Preeclampsia and severe acute respiratory syndrome coronavirus 2 infection: a systematic review

J Hypertens. 2022 Sep 1;40(9):1629-1638. doi: 10.1097/HJH.0000000000003213. Epub 2022 Jul 22.


Objective: Severe acute respiratory syndrome coronavirus 2 (SARS-CoV-2) is the cause of the coronavirus disease 2019 (COVID-19) disease that has rapidly spread worldwide, causing hundreds of thousand deaths. Normal placentation is characterized by many processes strictly regulated during pregnancy. If placentation is impaired, it can lead to gestational disorders, such as preeclampsia that is a multisystem disorder that occurs in 2-8% of pregnancies worldwide.

Methods: We performed a systematic search to understand the potential involvement of SARS-CoV-2 in preeclampsia onset using the databases, PubMed and Web of Science until 31 January 2022.

Results: SARS-CoV-2 infection not only causes damage to the respiratory system but also can infect human placenta cells impairing pivotal processes necessary for normal placenta development. The inflammatory response trigged by COVID-19 disease is very similar to that one found in preeclampsia pregnancies suggesting a possible link between SARS-CoV-2 infection and preeclampsia onset during pregnancy.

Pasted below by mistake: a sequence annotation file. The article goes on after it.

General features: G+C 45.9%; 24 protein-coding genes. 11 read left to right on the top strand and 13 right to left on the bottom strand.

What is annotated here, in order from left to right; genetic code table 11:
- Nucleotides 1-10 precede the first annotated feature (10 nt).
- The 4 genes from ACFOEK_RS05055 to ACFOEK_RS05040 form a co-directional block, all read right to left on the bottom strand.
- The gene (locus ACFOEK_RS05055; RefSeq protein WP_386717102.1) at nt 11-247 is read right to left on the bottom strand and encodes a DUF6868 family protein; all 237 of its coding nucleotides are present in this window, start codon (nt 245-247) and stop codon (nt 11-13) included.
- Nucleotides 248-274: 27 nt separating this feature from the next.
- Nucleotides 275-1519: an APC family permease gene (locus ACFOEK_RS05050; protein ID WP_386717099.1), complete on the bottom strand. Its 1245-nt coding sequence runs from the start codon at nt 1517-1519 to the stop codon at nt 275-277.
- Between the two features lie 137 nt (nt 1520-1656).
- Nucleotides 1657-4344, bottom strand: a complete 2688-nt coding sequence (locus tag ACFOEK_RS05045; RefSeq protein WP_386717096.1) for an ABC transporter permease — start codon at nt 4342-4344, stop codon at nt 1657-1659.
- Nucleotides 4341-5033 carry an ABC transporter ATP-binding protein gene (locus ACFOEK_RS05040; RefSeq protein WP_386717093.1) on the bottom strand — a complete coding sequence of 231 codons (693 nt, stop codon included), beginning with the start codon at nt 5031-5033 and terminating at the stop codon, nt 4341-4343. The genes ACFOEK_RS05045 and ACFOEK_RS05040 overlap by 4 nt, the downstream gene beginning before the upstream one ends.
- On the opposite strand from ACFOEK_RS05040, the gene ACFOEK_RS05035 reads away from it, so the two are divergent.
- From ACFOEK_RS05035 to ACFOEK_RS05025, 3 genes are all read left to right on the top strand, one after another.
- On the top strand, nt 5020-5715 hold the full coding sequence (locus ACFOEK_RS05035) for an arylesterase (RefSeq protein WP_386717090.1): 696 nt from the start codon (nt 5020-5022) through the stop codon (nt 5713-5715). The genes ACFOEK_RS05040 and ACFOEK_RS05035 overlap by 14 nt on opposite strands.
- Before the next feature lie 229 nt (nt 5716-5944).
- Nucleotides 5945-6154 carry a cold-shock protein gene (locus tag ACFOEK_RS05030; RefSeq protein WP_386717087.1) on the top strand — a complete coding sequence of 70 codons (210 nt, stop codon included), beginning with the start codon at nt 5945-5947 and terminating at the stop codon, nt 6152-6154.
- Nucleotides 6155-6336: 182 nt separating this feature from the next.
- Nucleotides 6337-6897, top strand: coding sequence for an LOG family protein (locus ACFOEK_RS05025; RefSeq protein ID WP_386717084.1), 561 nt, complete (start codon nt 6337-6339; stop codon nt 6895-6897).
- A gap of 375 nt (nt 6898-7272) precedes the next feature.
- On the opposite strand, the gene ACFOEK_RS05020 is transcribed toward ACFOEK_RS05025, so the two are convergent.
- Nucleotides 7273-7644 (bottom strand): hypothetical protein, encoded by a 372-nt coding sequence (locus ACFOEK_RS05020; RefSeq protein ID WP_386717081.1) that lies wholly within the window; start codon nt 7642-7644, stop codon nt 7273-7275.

Conclusion: Some studies showed that pregnancies affected by COVID-19 had higher incidence of preeclampsia compared with SARS-CoV-2-negative ones. However, increased blood pressure found in COVID-19 pregnancies does not allow to associate COVID-19 to preeclampsia as hypertension is a common factor to both conditions. At present, no diagnostic tools are available to discriminate real preeclampsia from preeclampsia-like syndrome in patients with SARS-CoV-2 infection. Thus, new specific diagnostic tools are necessary to assure an appropriate diagnosis of preeclampsia in these patients, especially in case of severe COVID-19 disease.

Publication types

  • Systematic Review
  • Research Support, Non-U.S. Gov't

MeSH terms

  • COVID-19* / complications
  • Female
  • Humans
  • Pre-Eclampsia* / epidemiology
  • Pregnancy
  • SARS-CoV-2